Lithium-ion (Li-ion) batteries, expected to have a global market value of $47 billion by 2023, are used in numerous applications because they offer relatively high energy density (storage capacity), high operating voltage, long shelf life, and little “memory effect” (a reduction in a rechargeable battery's maximum capacity due to incomplete discharges in previous uses). However, factors such as safety, charge/discharge cycling, and operating life continue to limit the effectiveness of Li-ion batteries in heavy-duty applications, such as powering electric vehicles.

Scientists from the University of Virginia (UVA) are employing neutron imaging techniques at Oak Ridge National Laboratory (ORNL) to probe Li-ion batteries and obtain insights into the electrochemical characteristics of the batteries’ materials and structures. Their research, published in the Journal of Power Sources, focused on tracking the lithiation/delithiation (charge/discharge) processes in Li-ion battery electrodes using thin and thick sintered samples of two electroactive materials, lithium titanate (LTO) and lithium cobalt oxide (LCO).

“When electrodes are relatively thick, transport of lithium ions through the porous material and separator architecture can limit charge and discharge rates,” said Gary Koenig, a professor in UVA’s Department of Chemical Engineering. “To develop methods of improving Li-ion transport through an electrode’s porous void regions filled with electrolyte, we need to first be able to track the transport and distribution of the ions within a cell during the charge and discharge processes.”

According to Koenig, other techniques such as high-resolution x-ray diffraction can provide detailed structural data during electrochemical processes, but that method typically averages relatively large volumes of the material. Similarly, x-ray phase imaging can visualize salt concentrations in battery electrolytes, but the technique requires a special spectrochemical cell and can access composition information only between the electrode regions.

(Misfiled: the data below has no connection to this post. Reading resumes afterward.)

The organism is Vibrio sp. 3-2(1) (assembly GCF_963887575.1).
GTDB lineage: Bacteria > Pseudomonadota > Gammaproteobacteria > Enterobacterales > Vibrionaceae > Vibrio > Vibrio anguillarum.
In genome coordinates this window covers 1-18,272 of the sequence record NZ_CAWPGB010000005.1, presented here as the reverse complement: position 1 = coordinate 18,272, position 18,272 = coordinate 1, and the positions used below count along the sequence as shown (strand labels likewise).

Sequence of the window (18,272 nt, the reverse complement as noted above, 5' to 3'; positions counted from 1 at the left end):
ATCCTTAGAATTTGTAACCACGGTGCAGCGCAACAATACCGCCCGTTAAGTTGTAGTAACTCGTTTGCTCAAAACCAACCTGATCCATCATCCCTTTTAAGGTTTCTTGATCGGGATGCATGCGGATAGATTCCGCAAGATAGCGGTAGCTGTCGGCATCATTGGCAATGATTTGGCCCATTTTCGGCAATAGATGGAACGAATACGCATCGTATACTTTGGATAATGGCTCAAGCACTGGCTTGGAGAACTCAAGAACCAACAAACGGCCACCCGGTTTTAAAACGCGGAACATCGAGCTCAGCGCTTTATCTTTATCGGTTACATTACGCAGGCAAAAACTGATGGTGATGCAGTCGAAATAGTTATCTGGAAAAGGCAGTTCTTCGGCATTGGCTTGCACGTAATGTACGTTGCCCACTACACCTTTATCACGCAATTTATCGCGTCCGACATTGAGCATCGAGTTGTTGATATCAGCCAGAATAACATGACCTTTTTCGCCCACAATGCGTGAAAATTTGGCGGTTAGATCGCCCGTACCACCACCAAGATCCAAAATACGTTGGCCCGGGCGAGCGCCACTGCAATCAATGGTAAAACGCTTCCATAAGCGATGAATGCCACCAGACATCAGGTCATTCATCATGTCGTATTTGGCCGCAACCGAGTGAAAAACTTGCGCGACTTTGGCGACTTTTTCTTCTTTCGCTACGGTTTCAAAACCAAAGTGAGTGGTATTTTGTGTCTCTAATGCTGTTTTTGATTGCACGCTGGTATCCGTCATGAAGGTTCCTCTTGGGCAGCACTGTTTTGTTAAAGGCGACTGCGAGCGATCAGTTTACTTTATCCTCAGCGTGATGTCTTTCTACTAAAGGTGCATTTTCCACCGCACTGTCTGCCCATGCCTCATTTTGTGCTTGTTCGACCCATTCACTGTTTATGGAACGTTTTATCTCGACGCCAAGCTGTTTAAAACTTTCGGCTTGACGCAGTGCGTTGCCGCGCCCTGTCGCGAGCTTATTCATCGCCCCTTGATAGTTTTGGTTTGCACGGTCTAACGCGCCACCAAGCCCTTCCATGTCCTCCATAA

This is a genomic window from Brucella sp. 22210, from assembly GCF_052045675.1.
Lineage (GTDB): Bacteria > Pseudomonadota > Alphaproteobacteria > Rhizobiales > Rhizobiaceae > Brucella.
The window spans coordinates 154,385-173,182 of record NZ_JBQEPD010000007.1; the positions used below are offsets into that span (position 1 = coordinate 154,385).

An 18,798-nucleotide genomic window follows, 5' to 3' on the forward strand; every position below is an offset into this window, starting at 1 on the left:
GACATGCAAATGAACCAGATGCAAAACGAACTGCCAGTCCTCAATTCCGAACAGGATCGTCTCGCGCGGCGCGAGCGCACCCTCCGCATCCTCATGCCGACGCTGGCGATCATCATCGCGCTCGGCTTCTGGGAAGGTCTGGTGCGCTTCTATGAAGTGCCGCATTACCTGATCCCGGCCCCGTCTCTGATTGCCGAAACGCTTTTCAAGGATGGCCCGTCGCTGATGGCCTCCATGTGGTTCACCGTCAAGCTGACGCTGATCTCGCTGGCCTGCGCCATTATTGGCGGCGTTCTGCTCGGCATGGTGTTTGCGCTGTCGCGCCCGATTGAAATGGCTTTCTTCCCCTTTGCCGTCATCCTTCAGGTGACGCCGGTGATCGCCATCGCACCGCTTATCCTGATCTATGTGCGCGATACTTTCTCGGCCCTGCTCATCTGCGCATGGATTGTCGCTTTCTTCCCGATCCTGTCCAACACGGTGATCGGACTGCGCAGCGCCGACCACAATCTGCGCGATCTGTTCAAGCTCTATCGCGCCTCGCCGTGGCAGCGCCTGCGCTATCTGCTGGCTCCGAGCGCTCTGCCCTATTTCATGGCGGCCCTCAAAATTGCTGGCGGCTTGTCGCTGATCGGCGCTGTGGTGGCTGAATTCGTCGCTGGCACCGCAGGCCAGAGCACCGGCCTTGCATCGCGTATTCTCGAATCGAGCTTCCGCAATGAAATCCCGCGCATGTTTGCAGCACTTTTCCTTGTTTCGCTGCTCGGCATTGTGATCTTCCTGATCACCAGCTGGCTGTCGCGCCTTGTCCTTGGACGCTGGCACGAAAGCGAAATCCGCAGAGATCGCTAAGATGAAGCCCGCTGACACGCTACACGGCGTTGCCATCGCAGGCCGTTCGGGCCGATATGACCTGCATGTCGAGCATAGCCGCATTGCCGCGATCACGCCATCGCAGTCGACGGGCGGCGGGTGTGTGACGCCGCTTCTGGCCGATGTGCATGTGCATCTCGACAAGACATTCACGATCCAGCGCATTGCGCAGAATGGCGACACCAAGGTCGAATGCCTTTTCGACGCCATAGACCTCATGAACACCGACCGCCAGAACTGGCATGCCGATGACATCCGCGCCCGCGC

To obtain detailed information across a wider area, the researchers conducted their studies using neutrons at the cold neutron imaging beamline at ORNL’s High Flux Isotope Reactor.

“Lithium has a large absorption coefficient for neutrons, which means that neutrons passing through a material are highly sensitive to its lithium concentrations,” “Neutrons are highly sensitive to lithium, which changes their paths and energies as they pass through a sample cell before reaching detectors that measure the changes,” said Ziyang Nie, lead author and graduate student in Koenig’s group. “We demonstrated we could use neutron radiographs to track in situ lithiation in thin and thick metal oxide cathodes inside battery cells. Because neutrons are highly penetrating, we did not have to build custom cells for the analysis and were able to track the lithium across the entire active region containing both electrodes and electrolyte.”

Comparing the lithiation process in thin and thick electrodes is essential to aid understanding of the effects of heterogeneity—local variations in mechanical, structural, transport, and kinetic properties—on battery life and performance. Local heterogeneity can also result in nonuniform battery current, temperature, state of charge, and aging. Typically, as the thickness of an electrode increases, so do the detrimental effects of heterogeneity on battery performance. Yet if thicker anodes and cathodes could be used in batteries without impacting other factors, it would help increase energy storage capacities.

For the initial experiments, the thin electrode samples had thicknesses of 0.738 mm for LTO and 0.463 mm for LCO; the thick LTO and LCO samples were 0.886 mm and 0.640 mm, respectively.

 “Our immediate goal is to develop a model to help us understand how modifying the structure of an electrode, such as changing how the material is oriented or distributed, could improve ion transport properties,” said Koenig. “By imaging through each sample at different points in time, we were able to create 2D maps of lithium distribution. In the future, we plan to rotate our samples within the neutron beam to provide 3D information that will reveal in more detail how heterogeneity impacts ion transport.”

The research was supported by the National Science Foundation.

The High Flux Isotope Reactor is a DOE Office of Science User Facility. UT-Battelle LLC manages ORNL for DOE’s Office of Science. The Office of Science is the single largest supporter of basic research in the physical sciences in the United States and is working to address some of the most pressing challenges of our time. For more information, please visit—by Paul Boisvert

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